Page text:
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The pros and cons of television viewing for children

Media contact:

Rebecca Gants
Senior Information Specialist, West Central Region
University of Missouri Cooperative Media Group
Phone: 816-812-2534
Email: gantsr@missouri.edu

Published: Tuesday, April 7, 2009

Story source:

Nina Chen, 816-252-5051

BLUE SPRINGS, Mo. – Research has linked excessive television-watching by children to poor school performance, behavior problems and obesity, said a University of Missouri Extension human development specialist.

“Four-year-old children who watched TV in a child-care setting scored lower on measures of applied problem solving, language comprehension and expressive vocabulary,” said Nina Chen. “These children also don’t get as much physical activity and don’t get exposed to new activities."

According to statistics collected by the National Institute on Media and the Family, the average American child watches three to five hours of television every day, sees up to 40,000 TV commercials every year and witnesses as many as 200,000 televised acts of violence by the age of 18. A study in the Journal of the American Medical Association indicated that children are more likely to be obese when they watch TV four or more hours per day.

Chen said that numerous studies indicate that TV violence can lead to increased aggression in children and teens. Children may learn that violence is an acceptable way to solve problems, become less sensitive to the pain and suffering of others, and inappropriately identify with certain characters, she said.

But that doesn’t necessarily mean that all TV viewing is bad for kids. “Some studies indicate that television viewing properly used in moderation can stimulate a child’s education and creativity,” Chen said. “Children who watched a moderate amount of TV performed better academically than children who excessively watched television and children who did not watch television.”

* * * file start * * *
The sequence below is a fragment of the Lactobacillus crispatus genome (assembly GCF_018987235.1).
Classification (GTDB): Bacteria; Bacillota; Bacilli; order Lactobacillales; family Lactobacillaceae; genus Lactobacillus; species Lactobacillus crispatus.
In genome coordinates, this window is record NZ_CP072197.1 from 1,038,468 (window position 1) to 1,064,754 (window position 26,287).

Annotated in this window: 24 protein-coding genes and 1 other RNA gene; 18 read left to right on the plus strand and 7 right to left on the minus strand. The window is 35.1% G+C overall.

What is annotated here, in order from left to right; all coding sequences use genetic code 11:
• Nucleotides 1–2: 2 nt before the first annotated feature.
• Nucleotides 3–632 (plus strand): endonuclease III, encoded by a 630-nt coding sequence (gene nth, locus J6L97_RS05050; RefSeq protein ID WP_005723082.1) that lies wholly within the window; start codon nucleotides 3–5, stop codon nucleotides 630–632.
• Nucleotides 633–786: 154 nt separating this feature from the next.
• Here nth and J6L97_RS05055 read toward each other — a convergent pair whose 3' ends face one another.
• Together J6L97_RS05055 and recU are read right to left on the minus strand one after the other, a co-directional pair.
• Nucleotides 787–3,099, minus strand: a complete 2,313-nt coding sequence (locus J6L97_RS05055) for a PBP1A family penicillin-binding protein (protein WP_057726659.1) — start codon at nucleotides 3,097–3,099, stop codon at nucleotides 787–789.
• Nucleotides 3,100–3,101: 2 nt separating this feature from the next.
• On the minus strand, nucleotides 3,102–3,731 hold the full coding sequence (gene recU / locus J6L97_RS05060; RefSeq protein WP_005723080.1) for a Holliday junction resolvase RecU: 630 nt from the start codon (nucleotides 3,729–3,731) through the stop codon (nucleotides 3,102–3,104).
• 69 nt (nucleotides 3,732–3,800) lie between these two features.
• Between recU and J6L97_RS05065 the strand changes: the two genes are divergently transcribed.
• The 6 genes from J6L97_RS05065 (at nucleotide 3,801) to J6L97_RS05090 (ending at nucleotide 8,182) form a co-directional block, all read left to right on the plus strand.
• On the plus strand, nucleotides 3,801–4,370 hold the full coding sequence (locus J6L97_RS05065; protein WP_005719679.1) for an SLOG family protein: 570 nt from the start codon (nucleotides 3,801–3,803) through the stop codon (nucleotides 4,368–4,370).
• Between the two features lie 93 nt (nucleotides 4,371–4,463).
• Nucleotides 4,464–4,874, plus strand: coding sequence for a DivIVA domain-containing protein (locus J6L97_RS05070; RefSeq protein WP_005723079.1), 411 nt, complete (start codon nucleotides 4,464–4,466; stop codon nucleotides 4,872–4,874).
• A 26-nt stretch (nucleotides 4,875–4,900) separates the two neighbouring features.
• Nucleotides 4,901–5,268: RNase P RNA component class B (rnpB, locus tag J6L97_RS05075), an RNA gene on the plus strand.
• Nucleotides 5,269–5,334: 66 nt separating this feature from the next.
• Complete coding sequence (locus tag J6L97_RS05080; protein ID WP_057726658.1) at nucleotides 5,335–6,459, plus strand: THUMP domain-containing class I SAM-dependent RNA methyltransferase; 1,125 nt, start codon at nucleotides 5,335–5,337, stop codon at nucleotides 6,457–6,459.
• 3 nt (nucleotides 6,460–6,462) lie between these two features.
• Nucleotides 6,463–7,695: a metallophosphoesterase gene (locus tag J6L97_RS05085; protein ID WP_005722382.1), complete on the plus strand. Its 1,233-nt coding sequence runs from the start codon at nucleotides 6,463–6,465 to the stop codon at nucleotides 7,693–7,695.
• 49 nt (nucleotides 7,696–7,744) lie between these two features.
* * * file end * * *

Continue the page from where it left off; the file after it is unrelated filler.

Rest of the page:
Chen offers a few suggestions to help parents guide their children’s television viewing:

-Put TV sets in family areas instead of in children’s rooms.

-Monitor what your children are viewing; avoid violent or sexual content.

-Watch TV with your children and discuss the programs and commercials. Ask them questions and express your thoughts and feelings. This discussion process will help children critically evaluate programs and advertisements.

-Set limits on TV viewing; for instance, no TV during meals or before children have finished homework or chores.

“Be a good role model for your children with your own TV viewing habits,” Chen said. “They model what you do more than what you say.”

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For more information from MU Extension on television and the family, see missourifamilies.org/features/parentingarticles/parenting29.htm.